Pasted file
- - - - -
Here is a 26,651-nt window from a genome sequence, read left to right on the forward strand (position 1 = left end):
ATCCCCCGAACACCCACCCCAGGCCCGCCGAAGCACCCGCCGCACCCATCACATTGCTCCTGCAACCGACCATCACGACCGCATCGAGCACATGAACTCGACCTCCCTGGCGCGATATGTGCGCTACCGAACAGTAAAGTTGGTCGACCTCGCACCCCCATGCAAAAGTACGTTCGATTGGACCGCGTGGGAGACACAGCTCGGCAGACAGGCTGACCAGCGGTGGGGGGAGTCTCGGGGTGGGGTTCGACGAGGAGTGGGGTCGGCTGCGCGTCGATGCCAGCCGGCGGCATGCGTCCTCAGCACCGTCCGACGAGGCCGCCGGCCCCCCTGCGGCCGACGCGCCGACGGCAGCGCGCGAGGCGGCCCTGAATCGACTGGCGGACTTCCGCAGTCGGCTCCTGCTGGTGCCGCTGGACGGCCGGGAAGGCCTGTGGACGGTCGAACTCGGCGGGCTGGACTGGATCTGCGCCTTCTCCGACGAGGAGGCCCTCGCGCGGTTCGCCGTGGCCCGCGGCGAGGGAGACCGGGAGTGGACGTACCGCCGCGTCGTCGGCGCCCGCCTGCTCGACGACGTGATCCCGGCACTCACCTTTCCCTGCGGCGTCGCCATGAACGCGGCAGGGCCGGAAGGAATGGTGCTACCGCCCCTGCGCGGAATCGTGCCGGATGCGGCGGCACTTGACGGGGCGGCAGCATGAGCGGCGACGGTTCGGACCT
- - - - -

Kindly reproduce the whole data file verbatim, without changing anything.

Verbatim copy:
Here is a 26,651-nt window from a genome sequence, read left to right on the forward strand (position 1 = left end):
ATCCCCCGAACACCCACCCCAGGCCCGCCGAAGCACCCGCCGCACCCATCACATTGCTCCTGCAACCGACCATCACGACCGCATCGAGCACATGAACTCGACCTCCCTGGCGCGATATGTGCGCTACCGAACAGTAAAGTTGGTCGACCTCGCACCCCCATGCAAAAGTACGTTCGATTGGACCGCGTGGGAGACACAGCTCGGCAGACAGGCTGACCAGCGGTGGGGGGAGTCTCGGGGTGGGGTTCGACGAGGAGTGGGGTCGGCTGCGCGTCGATGCCAGCCGGCGGCATGCGTCCTCAGCACCGTCCGACGAGGCCGCCGGCCCCCCTGCGGCCGACGCGCCGACGGCAGCGCGCGAGGCGGCCCTGAATCGACTGGCGGACTTCCGCAGTCGGCTCCTGCTGGTGCCGCTGGACGGCCGGGAAGGCCTGTGGACGGTCGAACTCGGCGGGCTGGACTGGATCTGCGCCTTCTCCGACGAGGAGGCCCTCGCGCGGTTCGCCGTGGCCCGCGGCGAGGGAGACCGGGAGTGGACGTACCGCCGCGTCGTCGGCGCCCGCCTGCTCGACGACGTGATCCCGGCACTCACCTTTCCCTGCGGCGTCGCCATGAACGCGGCAGGGCCGGAAGGAATGGTGCTACCGCCCCTGCGCGGAATCGTGCCGGATGCGGCGGCACTTGACGGGGCGGCAGCATGAGCGGCGACGGTTCGGACCT